What a ride it has been!
12.26.06 0 °F
alskdfljasdl;jEntry # 30C – The Last Days in South Africa
Monday, November 20 – Last day in Joburg, maybe! Strange energy in me today and lots of little obstacles that showed me that I was to slow down and chill out!
I woke early in order to get my laundry dry and found that even at 7am, the dryer was in use. I have been frustrated by the automatic key gremlin both last night and today and every time I left my room, my key no longer worked. This meant lots of trips up and back to the office (usually in the rain) to have the key remagnetized or replaced. Finally the manager came with me and the key would behave itself. (Little Creep!)
At this point, I decided to take myself to breakfast (yes the potatoes had the little faces again, and no I did not get a picture) and then sit with my laptop in the laundry room in order to be there when the dryer stopped.
After an hour of proofing my blog entries and still no stopping of the dryer, I asked the housekeeping staff member who was ironing in the room how long the dryers took. She said that the towels were most likely dry and unloaded the machine. I loaded my little bit in and she said come back in 30 minute. I took my shower and was a few minutes late getting to the laundry and found her folding my dry laundry. What a nice lady.
I packed up and was ready to check out and leave my bags at the desk until my shuttle at 3pm to the airport. Just as I was checking out, the power failed, so they were not able to process me out. I sat on the couch and read my LPSpain book and drank tea. After an hour, still no power. I decided to walk across the street in hopes of power and lunch and to do a little last minute shopping. Power was on, shops had what I needed and I had a fabulous last lunch at Kauai, the wonderful health food chain that I first found in Cape Town. YUMMY. I hope we get them in the US soon.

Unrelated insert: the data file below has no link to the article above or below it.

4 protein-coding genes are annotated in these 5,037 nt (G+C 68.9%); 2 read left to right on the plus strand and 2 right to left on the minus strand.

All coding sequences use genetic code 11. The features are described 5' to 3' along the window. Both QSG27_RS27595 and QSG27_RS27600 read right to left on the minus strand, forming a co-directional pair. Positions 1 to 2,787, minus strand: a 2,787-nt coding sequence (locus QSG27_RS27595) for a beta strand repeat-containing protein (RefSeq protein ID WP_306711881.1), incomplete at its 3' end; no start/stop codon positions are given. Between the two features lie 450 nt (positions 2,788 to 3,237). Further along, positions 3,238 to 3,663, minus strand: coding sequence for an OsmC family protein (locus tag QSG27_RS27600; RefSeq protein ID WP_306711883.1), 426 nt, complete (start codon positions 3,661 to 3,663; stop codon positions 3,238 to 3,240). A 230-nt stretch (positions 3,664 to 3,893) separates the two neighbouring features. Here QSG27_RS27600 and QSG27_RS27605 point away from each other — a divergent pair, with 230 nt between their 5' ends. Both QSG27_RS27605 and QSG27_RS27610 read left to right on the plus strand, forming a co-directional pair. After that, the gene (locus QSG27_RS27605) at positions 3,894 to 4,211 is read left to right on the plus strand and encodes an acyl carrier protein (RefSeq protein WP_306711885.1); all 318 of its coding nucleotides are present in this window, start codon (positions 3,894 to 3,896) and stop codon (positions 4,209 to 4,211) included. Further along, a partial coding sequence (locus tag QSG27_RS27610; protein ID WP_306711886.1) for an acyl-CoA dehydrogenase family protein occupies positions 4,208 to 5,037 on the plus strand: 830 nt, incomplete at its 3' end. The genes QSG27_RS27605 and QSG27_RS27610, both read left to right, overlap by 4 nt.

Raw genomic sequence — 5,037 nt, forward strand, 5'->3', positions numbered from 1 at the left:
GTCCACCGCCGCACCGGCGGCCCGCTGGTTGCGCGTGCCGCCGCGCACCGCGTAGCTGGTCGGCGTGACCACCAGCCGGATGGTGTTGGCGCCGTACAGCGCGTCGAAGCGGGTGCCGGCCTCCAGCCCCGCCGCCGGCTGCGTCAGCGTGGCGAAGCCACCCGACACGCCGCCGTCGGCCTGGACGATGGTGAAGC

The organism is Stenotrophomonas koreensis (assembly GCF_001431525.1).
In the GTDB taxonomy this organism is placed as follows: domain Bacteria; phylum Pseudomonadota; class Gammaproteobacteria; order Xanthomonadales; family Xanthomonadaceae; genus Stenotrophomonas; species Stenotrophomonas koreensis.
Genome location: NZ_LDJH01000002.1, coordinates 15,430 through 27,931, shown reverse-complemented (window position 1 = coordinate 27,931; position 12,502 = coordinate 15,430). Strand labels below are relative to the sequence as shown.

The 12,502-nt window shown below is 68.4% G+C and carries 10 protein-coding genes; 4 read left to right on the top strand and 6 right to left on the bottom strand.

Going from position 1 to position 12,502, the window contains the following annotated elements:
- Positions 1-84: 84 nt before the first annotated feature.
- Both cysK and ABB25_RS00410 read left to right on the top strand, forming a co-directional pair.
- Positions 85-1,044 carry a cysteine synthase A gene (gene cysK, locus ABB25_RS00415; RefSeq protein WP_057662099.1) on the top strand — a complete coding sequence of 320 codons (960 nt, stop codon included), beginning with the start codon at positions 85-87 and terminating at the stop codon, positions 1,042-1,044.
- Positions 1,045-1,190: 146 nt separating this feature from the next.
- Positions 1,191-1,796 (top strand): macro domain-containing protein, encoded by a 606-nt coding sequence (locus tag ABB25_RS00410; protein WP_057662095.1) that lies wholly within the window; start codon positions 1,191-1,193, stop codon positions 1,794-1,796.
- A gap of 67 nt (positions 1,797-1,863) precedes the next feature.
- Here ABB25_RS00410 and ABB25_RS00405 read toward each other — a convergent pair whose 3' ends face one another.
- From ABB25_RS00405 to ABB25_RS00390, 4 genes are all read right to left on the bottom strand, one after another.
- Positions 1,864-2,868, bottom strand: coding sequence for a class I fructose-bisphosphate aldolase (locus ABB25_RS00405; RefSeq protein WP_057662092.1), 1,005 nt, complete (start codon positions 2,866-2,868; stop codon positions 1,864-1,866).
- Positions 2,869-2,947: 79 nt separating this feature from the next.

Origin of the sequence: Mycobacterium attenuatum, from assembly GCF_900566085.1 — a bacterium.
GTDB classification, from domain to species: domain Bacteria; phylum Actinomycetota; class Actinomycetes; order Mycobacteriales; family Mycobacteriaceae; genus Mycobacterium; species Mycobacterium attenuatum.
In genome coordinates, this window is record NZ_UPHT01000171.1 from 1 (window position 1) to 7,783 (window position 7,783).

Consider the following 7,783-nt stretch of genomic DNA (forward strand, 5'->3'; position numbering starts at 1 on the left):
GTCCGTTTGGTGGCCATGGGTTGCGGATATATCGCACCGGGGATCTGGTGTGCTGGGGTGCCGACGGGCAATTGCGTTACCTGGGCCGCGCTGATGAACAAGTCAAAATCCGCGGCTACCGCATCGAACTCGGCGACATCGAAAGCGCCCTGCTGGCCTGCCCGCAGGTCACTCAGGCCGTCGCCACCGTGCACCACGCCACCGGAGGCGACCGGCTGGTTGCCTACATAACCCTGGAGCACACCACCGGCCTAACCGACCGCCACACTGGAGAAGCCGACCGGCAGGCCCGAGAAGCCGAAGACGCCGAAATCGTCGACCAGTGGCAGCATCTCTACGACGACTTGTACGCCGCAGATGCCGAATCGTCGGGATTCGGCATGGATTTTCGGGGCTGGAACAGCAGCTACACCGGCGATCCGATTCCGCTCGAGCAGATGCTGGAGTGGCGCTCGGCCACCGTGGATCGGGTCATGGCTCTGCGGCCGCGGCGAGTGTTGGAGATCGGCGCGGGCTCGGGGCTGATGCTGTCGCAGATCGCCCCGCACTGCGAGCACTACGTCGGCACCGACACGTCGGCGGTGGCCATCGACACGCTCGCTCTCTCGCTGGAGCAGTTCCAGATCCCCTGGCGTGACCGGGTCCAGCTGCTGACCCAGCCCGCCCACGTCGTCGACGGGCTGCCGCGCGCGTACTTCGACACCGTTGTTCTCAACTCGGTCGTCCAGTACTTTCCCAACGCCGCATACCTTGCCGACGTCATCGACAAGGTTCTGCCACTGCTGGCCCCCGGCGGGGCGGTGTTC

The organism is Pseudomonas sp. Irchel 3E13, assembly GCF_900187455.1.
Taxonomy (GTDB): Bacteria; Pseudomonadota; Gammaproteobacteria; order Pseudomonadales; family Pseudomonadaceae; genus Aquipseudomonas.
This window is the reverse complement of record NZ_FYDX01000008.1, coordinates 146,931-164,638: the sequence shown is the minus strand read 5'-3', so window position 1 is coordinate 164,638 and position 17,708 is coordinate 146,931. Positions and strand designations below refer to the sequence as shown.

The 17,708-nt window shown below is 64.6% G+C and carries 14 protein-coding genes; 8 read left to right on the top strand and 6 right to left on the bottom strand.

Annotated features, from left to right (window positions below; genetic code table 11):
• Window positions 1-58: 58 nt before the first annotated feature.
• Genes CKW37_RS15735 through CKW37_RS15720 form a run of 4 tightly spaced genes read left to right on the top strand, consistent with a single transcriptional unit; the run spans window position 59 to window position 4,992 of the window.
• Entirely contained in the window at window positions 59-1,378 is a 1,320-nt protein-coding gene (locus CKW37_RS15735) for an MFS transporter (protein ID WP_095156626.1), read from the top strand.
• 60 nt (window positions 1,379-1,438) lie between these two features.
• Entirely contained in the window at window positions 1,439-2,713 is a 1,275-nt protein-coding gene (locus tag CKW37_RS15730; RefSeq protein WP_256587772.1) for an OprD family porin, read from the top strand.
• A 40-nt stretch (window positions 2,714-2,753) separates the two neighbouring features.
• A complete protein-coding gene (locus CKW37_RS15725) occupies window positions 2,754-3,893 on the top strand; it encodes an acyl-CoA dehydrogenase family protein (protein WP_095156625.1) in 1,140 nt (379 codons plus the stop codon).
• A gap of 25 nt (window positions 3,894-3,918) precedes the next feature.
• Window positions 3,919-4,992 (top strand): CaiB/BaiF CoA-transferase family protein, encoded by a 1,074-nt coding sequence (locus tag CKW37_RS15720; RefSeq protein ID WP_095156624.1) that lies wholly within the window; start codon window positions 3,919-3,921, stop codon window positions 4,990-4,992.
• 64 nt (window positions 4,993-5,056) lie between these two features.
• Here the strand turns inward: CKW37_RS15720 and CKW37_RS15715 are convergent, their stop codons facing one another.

Back to the hotel to find the power restored and my bill waiting. I blogged a little more and then it was time for Nigel, in his wonderful silver Camray, to whisk me off to the airport.
I arrived by 4pm and immediately went to the VAT inspection area. I handed him a huge pile of receipts that I had organized the night before and figured out all the VAT. He asked me to show him several of the things in my luggage, all of which I found with no problem. He kept finding all the candy and ice creams that I had on the bills and asking if I still had them. I said, no not even the sticks.